Newton, Abbot, London and Vancouver: David & Charles.
RICHARDSON, D.H.S. & YOUNG" C.M., 1977. Lichens and Vertebrates. Ch. 5 in: Lichen
Ecology. Edited by M.R.D. Seaward, London, New York and San Francisco: Academic Press.
SABRAMANIAN, S.S. & RAMAKRISHNAN, S., 1964. Amino acids of Peltigera canina. Curro
Sci. 33: 522.
VAN DER MERWE, F.J., 1970. Dierevoeding. Stellenbosch: Kosmo Uitgewery Edms. Beperk.
,VARTIA, K.O., 1973. Antibiotics in lichens. Ch. 17 in: The Lichens. Edited by V. Ahmadjian &
r M.E. Hale, New York and London: Academic Press.
WATT, J.M. & BREYER-BRANDWI1K, H.G., 1962. Medicinal and Poisonous Plants of Southern
and Eastern Africa. London and Edinburgh: E. and S. Livingstone.
WESSELS, D.C.J., WESSELS, L.A. & HOLZAPFEL, W.H. 1979. Preliminary report on lichenfeeding Coleoptera occurring on Teloschistes capensis in the Namib Desert, South West Africa.
Bryologist 82, 270--'-273.
43
Reproduced by Sabinet Gateway under licence granted by the Publisher (dated 2012)
INHALT DER BISHER ERSCHIENENEN AUSGABEN:
Nummer I: (November 1968,51 S .. I Karte, 16 Fotos)
Giess, W., Kurt Dinter
-, A short report on the vegetation of the Namib coastal area from Swakopmund to Cape Frio.
-, Die Gattung Rhigozum und ihre Arten in Sjjdwestafrika.
Nummer 2: (September 1968, 36 S., I Karte, 21 Abb., 3 Fotos)
Kers, L. E., On Sphaeranlhus similis Kers sp. nov., S. epigaeus Schinz and S. sluhlmannii O. HotTm. (Compositae), with notes
on their distribution, branching and growth-habit.
Smook, L., Some observations on Lindernia intrepidus (Dinter) Oberm. (Chamaegigas intrepidus Dinter).
Giess, W., Die Verbreitung von Lindernia inlrepidus (Dinter) Oberm. in Sudwestafrika.
--, Prodromus einer Flora von Sudwestafrika.
Nummer 3: November 1969,56 S., I Karte, 17 Fotos)
Giess, W" Welwitschia mirabilis Hook. fII.
Rust. H. J .. Thc distribution of Welwilschia mirabilis (Buchbesprechung).
Nummer 4: (November 1971, 114 S., mehrfarbige Faltkarte. 70 Fotos)
Giess, W.o Eine yorlaufige Vegetationskarte von Sjjdwestafrika mit dreisprachiger Einfjjhrung und Erlauterung der hauptsachlichsten
Vcgetationsgruppen und -typen durch Text und Bild. 2. Auflage 1977.
Nummer 5: (Juli 1970, 64 S., I Karte, 22 Fotos und Abb.)
Nordenstam, 8., Notes on the Flora and Vegetation of Etosha Pan, South West Africa.
Giess, W., Ejn Beitrag zur Flora des Etoscha-Nationalparks.
-, Moringa ovalifolia, die boom van die sprokieswoud.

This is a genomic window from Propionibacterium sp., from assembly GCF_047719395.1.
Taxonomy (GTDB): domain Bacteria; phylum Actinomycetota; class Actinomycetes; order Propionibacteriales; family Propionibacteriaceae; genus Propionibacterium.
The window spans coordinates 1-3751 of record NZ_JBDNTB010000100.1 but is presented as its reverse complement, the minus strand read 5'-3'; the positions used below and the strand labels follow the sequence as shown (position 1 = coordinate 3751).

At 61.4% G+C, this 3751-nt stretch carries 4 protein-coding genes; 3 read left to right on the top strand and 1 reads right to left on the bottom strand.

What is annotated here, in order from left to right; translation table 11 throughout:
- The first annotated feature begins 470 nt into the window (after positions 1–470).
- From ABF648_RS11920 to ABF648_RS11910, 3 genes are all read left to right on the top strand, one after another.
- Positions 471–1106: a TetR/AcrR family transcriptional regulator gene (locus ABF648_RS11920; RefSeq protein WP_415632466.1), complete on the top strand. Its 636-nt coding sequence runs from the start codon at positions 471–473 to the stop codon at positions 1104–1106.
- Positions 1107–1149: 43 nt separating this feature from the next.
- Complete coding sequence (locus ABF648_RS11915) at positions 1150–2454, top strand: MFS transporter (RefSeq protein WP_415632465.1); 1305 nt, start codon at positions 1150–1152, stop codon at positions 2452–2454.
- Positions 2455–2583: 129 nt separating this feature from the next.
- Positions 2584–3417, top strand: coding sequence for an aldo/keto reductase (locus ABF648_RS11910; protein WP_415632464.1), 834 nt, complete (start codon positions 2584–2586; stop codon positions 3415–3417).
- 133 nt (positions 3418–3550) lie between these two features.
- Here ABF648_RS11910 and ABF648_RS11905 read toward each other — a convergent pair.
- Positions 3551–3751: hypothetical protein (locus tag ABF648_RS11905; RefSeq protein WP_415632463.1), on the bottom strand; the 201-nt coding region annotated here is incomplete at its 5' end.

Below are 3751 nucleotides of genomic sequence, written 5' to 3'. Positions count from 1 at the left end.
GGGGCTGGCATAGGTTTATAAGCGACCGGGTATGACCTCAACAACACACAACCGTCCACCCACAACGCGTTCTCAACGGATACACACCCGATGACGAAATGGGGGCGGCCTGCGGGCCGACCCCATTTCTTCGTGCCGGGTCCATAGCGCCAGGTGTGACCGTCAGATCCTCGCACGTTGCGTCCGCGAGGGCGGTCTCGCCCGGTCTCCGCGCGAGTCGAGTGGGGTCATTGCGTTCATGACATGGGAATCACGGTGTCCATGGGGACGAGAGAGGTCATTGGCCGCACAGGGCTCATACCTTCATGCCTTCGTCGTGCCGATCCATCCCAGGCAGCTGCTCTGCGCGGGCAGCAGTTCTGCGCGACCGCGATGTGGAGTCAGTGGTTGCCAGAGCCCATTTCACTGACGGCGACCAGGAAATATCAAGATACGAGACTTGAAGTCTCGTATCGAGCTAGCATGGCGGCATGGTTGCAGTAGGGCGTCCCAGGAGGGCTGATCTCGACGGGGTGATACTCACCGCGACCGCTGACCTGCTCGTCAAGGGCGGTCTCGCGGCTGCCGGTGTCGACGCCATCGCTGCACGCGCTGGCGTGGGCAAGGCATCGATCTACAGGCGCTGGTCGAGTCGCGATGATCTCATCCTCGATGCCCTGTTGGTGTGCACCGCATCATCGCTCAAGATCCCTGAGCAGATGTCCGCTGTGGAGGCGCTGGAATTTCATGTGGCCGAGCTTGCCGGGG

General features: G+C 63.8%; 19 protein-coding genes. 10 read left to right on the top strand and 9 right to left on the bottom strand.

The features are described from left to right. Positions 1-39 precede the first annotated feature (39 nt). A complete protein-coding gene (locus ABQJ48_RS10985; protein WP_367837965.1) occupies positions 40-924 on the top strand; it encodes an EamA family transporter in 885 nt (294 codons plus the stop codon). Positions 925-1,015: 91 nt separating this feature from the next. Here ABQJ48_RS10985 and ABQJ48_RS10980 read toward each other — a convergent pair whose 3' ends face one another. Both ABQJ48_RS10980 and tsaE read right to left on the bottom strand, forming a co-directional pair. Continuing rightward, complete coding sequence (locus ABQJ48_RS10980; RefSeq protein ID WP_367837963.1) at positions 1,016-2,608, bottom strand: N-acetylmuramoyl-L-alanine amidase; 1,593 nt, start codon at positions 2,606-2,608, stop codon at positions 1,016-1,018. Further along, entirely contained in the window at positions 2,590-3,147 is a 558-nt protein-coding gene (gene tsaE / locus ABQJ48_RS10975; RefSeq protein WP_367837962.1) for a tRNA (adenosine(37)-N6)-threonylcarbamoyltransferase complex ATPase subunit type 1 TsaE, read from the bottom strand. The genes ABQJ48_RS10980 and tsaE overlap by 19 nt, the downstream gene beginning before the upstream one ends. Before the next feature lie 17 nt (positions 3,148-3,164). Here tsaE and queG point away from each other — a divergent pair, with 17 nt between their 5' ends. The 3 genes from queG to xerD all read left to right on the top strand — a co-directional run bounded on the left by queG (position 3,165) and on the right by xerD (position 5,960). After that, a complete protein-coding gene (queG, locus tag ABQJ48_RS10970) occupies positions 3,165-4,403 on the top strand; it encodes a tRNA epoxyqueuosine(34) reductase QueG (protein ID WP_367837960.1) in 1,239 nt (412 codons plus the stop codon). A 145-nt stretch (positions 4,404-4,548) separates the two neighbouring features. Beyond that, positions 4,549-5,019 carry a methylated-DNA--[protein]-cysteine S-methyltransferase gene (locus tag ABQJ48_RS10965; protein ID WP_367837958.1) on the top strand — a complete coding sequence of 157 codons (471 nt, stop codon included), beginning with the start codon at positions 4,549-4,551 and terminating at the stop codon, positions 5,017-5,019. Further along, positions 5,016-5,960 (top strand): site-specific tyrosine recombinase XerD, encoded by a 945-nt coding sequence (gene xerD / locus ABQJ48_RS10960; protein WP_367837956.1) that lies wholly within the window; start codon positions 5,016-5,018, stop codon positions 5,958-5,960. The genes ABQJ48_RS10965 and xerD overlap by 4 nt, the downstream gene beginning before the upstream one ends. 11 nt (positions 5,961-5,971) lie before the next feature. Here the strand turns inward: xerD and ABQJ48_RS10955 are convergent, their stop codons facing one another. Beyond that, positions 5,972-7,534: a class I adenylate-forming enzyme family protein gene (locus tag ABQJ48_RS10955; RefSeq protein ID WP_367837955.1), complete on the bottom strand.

-, Die Verbreitung von Moringa ovalifolia Dinter & Berger in Sjjdwestafrika,
Nummer 6: (August 1972, 41 S., 3 Karten, 9 Abb.)
Leser, H., Geookologische Verhaltnisse der Pflanzengesellschaften in den Savannen des Sandveldes urn den Schwarzen Nossob und
urn Epukiro (6stliches Siidwestafrika, westliche Kalahari). (VergritTen)
Nummer 7: (Oktober 1972, 19 S., 2 Karten, 5 Fotos und Abb.)
Gaff, D. F., Drought resistance in Welwitschia mirabilis Hook. fil.
Herre, H., Erinnerungen an Professor Kurt Dinter.
Giess, W., Der Botanische Garten auf Farm Lichtenstein bei Windhoek im Jahre 1922.
Beitrage 'aus dem Leserkreis: Volkmann, H. J., Welwitschia mirabilis; Steyn, A. J., Welwilschia mirabilis; Marwitz, K..
Rhigozum brevispinosum; Moisel, L., Moringa ovalifolia; Woortman, G" Aloe lilloralis.
Nummer 8: (Novembcr 1972, 55 S., 26 Fotos und Abb.)
Rutherford, M.e., Notes on the flora and Vegetation of the Omuverume Plateau-Mountain, Waterberg, South West Africa.
Nummer 9: (April 1973,31 S., 17 Fotos und Abb.)
Coetzee, H., Van der SchijtT, H. P., & Steyn, E., External mprphology of the species of the South African Velloziaceae
including a key based on external morphological characteristics. - Uitwendige morfologie van die spesies van
Suid-Afrika en 'n sleutel gebaseer op uitwendige morfologiese kenmerke.
Van der Walt, J. J, A .. A new species of Commophora from the Kaokoveld (South West Africa).
Velloziac~ae
in
Nummer 10: (Juni 1974,44 S., 25 Fotos und Abb.)
Giess, W., Zwei Fahrten zur Jensenobolrya lossowiana Here.
Robinson, E. R. & Giess. W., Report on the plants noted in the course of a trip from Ljjderitz Bay to Spencer .Bay. January
10-12, 1974.
Gicss, W., Beobachtungen zur Sudwester Flora: Welche Pflanzc is das? (Hoodia gordon;; (Masson) Sweet X Trichocaulon
pedicel/alum Schinz); Siapelia schinzii Berger & Schlechter X Siapelia kwebensis N.E.Br.; Beobachtung zu Aloe dicholoma
Masson; Zur Verbreitung von Eragrostis sabinae Launen; Ximenia cajJra Sonder var. nalalensis Sonder (Olacaceae) aus
Ovambo.
Nummer II: (Dezember 1974, 67 S., 8 Abb., I Karte)
Nordenstam, B.. The Flora of the Brandberg.
Nummer 12: (Marz 1976, 35 S., 24 Fotos, 4 Karten)
Leach. L. C, Euphoria (Tetracanthae) in Angola and northern. Kaokoland.
Nummer 13: (Juli 1977, 24 S., 7 Abb.)
Bruckner, V.. Ubcr cinige lnhaltsstoffe der Wolfsmilchgewach~e unter besonderer Berucksichtigung der Krebsverstarker.
Nummer 14: (April 1978, 20 S., 9 Fotos und Abb., 2 Karten)
I
PutT. Ch., Zur Biologie von Myrolhamnus J7abel/ifolius Wclw. (Myrothamnaceae).
1
i
I
Nummer 15: (Januar 1981, 72 S., 3 Karten, I Tafcl und 73 Fotos)
1
Moisel, A. and Moll, E. J., A Braun-Blanquet Survey of the Vegetation of the Welwitschia Plain.
Giess, W., Die in der Zentralen Namib von Sudwcstafrika/N amibia festgestellten Pflarizenarten und ihre Biotope.
-I .
44
Download PDF